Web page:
I was watching the news today, showing an interview with McCain. During the interview, the reporter asked a question dealing with an underpriviledged military and how the priviledged (excluding McCain) do not serve. It’s always annoying when popular myths like a “victimized military” and call for a draft continue to perpetuate schools and the media. Although McCain did not contend this point about under-representation, this myth has already been debunked years ago. Recently, I came across some research that does called “Who Bears the Burden?” by Dr. Tim Kane from 2005.
In the article, Dr. Kane talks a little about the history of military recruiting before dwelving into the research comparing the demographics before 9/11 and after. The article says that before 9/11 the number of recruits from the middle class was slightly higher than the lower income brackets. After 9/11, “However, the proportion of high-income recruits rose to a disproportionately high level after the war on terrorism began, as did the proportion of highly educated enlistees.”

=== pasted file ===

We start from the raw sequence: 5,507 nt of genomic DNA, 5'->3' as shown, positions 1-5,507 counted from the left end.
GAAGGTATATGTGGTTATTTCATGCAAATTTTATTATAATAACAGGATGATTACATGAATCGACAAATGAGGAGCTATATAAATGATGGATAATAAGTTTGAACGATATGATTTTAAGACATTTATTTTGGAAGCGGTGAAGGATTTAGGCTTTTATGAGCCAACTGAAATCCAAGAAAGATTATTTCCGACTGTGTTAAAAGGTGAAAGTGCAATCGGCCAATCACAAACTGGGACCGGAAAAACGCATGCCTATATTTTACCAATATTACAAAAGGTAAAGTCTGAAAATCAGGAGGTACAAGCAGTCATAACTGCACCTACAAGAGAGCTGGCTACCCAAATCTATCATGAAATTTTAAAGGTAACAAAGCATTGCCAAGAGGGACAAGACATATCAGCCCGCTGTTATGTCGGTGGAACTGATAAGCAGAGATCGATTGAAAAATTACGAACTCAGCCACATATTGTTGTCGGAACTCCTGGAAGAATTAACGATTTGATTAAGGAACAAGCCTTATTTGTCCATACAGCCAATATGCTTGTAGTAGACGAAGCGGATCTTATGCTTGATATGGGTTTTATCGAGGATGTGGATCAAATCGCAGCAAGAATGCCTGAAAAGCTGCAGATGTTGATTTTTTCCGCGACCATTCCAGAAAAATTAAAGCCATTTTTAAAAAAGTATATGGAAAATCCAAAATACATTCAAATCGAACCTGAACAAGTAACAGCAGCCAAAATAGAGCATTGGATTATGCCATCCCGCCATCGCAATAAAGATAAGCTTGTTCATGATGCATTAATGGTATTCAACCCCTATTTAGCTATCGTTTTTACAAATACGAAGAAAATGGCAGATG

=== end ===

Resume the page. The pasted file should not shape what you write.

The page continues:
Not only did the research find that the level of income was higher before and after 9/11 but the research also found that the recruits before and after 9/11 have a higher education level than the general population as well. Dr. Kane points out that the military has 98% who’ve completed high school or higher, in contrast to the 75% who’ve done so in the general population. Below is a graphical comparison:
Interestingly, enough, although the level of the general population that have take some college is much higher than the military’s, the difference drops down when comparing those that have completed post-high school education.
Other comparisons include the recruit demographics by race, by rural versus city, Southern versus New England states, and by state.